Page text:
"Just with his ability," Campbell continued, "I knew then this kid could be special and the other one was I believe it was 2005, we're playing Arizona and he broke his jaw. He caught like a dart route and the linebacker hit him right in the chin, broke his jaw. And he was back, he may have missed a week or something and he was back. He had his jaw wired shut and everything, drinking soup, and that whole mess. But I tell you what, to his credit, he showed a lot of toughness. To be able to play the number of years that he's played and play at a high-level, especially coming from someone like me, that's played the position, it blows my mind. Because it's not like he's just out there running routes all the time, he's doing pass protection, he's led from the backfield, he blocks the perimeter, then on top of that all the routes. It's amazing. It really is. I've got the utmost respect for him, he plays the game the way it's meant to be played and I wish him a lot of luck after this game."

Campbell also spoke about his relationship with Garrett, "Jason and I played together at New York and obviously that's where I first got to meet Jason. Certainly, there again, he's another guy I have a ton of respect for. What I remember most about Jason was he was behind the scenes working with us, tight ends, receivers, to get Kerry Collins what he wanted. He's always been that way. A guy that knew the X's and O's, knew how to communicate, and knew how to pull the most out of you. He was that kind of silent leader in the back that would just get what Kerry needed or what the team needed. He was as good as anybody. I've always said, Jason Garrett is one of those people; he's one of the best people you will ever meet in your life. That's just the type of guy he is. He's always in a good mood. He's always got something good to say. He's always got good stories. So I have a ton of respect for him as well and I was fortunate enough to play with him."

The discussion of Campbell's relationship with the Cowboys continued during his conference call with the Dallas media. "It's always a little surreal, but I'm approaching it like any other game," Campbell said when asked about facing his childhood team and a team for which he has played. "Certainly there are plenty of people in that organization that Romo, Witten, training staff, equipment staff that I have relationships with and still think a lot of and it'll be good to see them, but ultimately we're still trying to get a win."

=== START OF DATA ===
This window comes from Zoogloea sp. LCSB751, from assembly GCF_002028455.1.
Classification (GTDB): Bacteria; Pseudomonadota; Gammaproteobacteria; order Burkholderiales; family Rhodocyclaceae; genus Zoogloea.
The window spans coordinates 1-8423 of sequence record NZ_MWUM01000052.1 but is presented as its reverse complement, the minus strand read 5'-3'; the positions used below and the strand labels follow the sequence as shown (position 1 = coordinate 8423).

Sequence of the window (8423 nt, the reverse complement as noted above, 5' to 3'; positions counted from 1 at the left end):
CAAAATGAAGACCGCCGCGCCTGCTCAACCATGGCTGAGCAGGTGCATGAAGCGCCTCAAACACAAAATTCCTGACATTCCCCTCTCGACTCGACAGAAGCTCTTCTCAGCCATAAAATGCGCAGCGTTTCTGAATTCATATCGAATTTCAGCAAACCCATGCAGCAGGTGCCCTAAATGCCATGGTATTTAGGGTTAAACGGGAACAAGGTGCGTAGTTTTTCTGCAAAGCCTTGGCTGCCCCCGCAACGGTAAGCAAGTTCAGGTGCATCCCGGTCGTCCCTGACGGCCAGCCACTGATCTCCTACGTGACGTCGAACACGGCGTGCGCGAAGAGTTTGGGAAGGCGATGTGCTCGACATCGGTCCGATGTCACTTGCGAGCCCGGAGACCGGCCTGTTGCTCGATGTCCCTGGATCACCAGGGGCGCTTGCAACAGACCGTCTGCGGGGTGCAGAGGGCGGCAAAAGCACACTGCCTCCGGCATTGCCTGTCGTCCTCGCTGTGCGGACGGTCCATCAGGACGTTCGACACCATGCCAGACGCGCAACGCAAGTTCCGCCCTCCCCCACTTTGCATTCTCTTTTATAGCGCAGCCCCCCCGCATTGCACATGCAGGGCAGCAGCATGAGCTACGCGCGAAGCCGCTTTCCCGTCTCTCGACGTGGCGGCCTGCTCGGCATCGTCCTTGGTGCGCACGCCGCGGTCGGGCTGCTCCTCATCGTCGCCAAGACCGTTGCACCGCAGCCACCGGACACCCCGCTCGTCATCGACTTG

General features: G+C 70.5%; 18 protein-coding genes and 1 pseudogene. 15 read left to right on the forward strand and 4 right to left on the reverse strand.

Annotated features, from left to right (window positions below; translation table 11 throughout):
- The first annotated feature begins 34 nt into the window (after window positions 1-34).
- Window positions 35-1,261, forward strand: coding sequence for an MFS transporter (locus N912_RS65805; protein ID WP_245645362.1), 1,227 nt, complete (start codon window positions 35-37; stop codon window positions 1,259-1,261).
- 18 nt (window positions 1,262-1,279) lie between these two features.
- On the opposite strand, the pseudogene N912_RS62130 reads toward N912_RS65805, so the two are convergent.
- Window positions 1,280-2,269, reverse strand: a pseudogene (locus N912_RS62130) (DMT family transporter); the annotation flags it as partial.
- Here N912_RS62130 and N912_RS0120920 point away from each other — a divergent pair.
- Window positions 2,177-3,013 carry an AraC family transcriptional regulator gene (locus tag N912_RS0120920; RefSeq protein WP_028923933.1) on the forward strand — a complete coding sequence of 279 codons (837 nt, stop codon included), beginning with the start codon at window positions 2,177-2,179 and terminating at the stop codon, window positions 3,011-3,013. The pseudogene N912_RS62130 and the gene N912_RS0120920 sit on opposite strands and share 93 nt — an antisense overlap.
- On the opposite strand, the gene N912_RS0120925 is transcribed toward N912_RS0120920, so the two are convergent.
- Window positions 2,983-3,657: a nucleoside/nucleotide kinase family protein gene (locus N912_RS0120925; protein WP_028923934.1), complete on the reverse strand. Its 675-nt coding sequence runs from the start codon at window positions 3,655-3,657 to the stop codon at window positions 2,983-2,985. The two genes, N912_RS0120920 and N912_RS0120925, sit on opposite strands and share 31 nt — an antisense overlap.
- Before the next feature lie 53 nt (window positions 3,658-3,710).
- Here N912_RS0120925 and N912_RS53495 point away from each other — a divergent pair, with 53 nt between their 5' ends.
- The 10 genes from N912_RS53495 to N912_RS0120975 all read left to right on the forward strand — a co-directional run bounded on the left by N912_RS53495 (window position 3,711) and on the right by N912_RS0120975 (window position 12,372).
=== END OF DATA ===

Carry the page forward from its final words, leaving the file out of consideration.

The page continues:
Campbell was asked about some of his memories as a Cowboys tight end, including about a young Romo. "What I remember about Romo was knowing from the time he walked in as a pup, a free agent, that there was something about him, that's what I remember and everybody knew it," Campbell explained. "Did we know that he was going to be what he is now? No, but what we knew - I have a memory of us playing Arizona in a preseason game, he's a young guy and goes in there and marches us all the way down the field, drives the young guys in there all the way down the field with an offensive line that was all backups and I don't know who all would've even made the team, but that was kind of who he was. I remember him being in practice and he's running show team, two-minute and he's driving them down the field, he just had that savviness about him. He was a football player, just like he is now. He knows how to play the game and he's one of the best.

Turning to Witten, Campbell was asked about being a mentor to the younger tight end. "First of all Witten did a lot of those things on his own, he's a self-made man and I would like to think that I helped a little as he was growing from his rookie season, but let's call it what it is, he's a special human being. He's somebody that as a rookie came in and worked. He wanted to be good, he wanted to understand the game, he was always tough from the time he walked in and that's a credit to him, that not me or anybody else. He really did that himself and that's why he's the type of player that he is even to this day."

Finally, Campbell was asked about if he tried to model his coaching style on that of Bill Parcells, the former Cowboys head coach for whom Campbell played from 2003 to 2005, and was the Dolphins' Executive Vice President of Football Operations in 2010 when Campbell was hired as a coaching intern. "For me the biggest thing Bill gave me, there are things just strategy-wise, but really more than anything I learned from Bill was how to deal with players and deal with personalities and what works for some doesn't work for others. To me, I learned more about that from him more than anything else. I've said this before, I feel like I'm made up of a lot of different coaches and I feel like I'm made up of the best coaches that I've been around and then obviously I'm being me. I've been around, you've got one of them over there, I have the utmost respect for (Dallas Cowboys Defensive Coordinator) Rod Marinelli, that guy is one of the best coaches I've ever had and from Rod to Mike Martz to Bill Parcels to Sean Payton, Tony Sparano, certainly being around Bill, but Joe Philbin was just here, I learned a lot from him. I've been around some good ones, some real good ones and Mike Pope, Mike was my tight end coach for years, I've got the utmost respect for him. I've learned a lot about this game and how to deal with players as well as being a player that I feel like I've taken the best of and to try and use it for these guys."

The Dolphins host the Cowboys Sunday with a scheduled 1 pm ET kickoff.